By Phil Franz-Warkentin, Commodity News Service Canada
Winnipeg, Jan. 30 (CNS Canada) – ICE Futures canola contracts were weaker on Wednesday, although activity was choppy as traders await fresh trade news.
“Everyone is marking time,” said a trader, noting that participants were keeping a close eye on trade negotiations between the United States and China this week.
Strength in the Canadian dollar accounted for some of the selling pressure in canola, according to participants.
A lack of significant end user demand, as visible supplies remain large, added to the softer tone.
However, gains in Chicago soyoil and soybeans provided some spillover support.
Cold temperatures across much of the Prairies are slowing farmer deliveries, which also helped limit the losses.
About 25,124 canola contracts traded on Wednesday, which compares with Tuesday when 14,517 contracts changed hands. Spreading accounted for 18,638 of the contracts traded.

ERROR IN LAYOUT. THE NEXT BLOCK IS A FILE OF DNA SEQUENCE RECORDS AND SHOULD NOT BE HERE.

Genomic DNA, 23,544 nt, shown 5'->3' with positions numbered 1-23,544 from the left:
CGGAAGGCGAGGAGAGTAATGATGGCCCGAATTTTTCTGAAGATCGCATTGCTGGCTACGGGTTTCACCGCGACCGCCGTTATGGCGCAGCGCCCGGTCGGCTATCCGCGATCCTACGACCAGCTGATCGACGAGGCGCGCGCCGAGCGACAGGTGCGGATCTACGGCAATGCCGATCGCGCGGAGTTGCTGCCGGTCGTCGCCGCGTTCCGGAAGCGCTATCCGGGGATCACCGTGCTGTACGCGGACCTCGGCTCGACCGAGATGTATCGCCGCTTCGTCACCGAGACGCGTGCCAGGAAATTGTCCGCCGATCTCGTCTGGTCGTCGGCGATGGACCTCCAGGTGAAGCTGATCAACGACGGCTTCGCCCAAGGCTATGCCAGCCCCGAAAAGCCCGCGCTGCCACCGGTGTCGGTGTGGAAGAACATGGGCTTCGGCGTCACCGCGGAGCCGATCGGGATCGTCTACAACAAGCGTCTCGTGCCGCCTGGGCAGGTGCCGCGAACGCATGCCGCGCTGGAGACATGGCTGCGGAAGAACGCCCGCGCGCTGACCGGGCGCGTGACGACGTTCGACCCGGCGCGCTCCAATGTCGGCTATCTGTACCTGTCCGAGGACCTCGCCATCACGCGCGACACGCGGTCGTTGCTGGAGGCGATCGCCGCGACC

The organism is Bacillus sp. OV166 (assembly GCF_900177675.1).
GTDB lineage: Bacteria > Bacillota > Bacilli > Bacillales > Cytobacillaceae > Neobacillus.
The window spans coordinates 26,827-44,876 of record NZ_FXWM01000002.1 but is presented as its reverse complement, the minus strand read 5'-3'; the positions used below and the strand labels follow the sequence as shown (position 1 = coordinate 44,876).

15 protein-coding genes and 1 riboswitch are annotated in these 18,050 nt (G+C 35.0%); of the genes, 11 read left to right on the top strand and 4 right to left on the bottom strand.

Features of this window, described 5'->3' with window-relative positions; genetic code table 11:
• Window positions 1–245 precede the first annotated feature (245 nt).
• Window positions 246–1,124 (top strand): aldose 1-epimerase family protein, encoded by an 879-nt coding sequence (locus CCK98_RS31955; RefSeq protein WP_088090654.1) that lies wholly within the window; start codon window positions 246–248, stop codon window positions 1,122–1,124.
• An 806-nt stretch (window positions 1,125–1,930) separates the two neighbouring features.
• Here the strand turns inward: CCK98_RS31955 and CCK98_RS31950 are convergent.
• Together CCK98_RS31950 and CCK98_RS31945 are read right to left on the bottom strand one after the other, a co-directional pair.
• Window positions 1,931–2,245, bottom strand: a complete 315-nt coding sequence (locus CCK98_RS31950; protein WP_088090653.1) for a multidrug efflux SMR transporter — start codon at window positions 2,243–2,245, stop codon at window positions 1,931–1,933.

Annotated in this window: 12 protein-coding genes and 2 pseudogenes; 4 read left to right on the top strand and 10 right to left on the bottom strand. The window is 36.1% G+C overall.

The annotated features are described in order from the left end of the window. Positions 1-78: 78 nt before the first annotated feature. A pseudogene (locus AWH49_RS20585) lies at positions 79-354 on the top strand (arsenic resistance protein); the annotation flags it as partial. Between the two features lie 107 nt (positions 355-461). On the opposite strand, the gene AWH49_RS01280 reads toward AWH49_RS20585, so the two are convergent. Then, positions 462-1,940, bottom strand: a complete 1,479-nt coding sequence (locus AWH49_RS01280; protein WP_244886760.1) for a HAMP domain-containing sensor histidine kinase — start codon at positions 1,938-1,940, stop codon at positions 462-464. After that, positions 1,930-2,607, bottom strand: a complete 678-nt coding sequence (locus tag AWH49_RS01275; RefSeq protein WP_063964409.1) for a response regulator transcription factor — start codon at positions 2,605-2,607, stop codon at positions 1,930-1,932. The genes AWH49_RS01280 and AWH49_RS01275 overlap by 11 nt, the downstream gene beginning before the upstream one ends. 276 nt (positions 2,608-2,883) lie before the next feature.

SOYBEAN futures at the Chicago Board of Trade posted small gains on Wednesday, amid increasing optimism that trade talks between China and the United States will lead to improved relations between the two countries.
Weather concerns and declining production prospects in parts of Brazil were also supportive. However, mounting harvest pressure out of the South American country did temper the advances.
The U.S. Department of Agriculture is expected to release its first weekly export sales report in over a month on Thursday, following the partial government shutdown. Monthly supply/demand and production numbers will be out Feb. 8.
CORN was higher, with chart-based buying contributing to the gains as the March contract rose above its 50-day moving average.
Dryness concerns in Brazil were also supportive, as early yield reports are coming in below expectations and the second crop being planted in some areas will also face low moisture reserves.
WHEAT futures were higher at the close, after trading to both sides of unchanged throughout the session.
Bitterly cold temperatures in parts of the Midwest provided some support, amid concerns over winterkill in areas with not enough snow cover.
While U.S. wheat is said to be looking more attractively priced compared to Russian wheat on the global market that has yet to translate into increased business.
Next week’s USDA reports will include winter wheat acreage estimates, with average trade guesses predicting a slight downward revision in planted area on the year.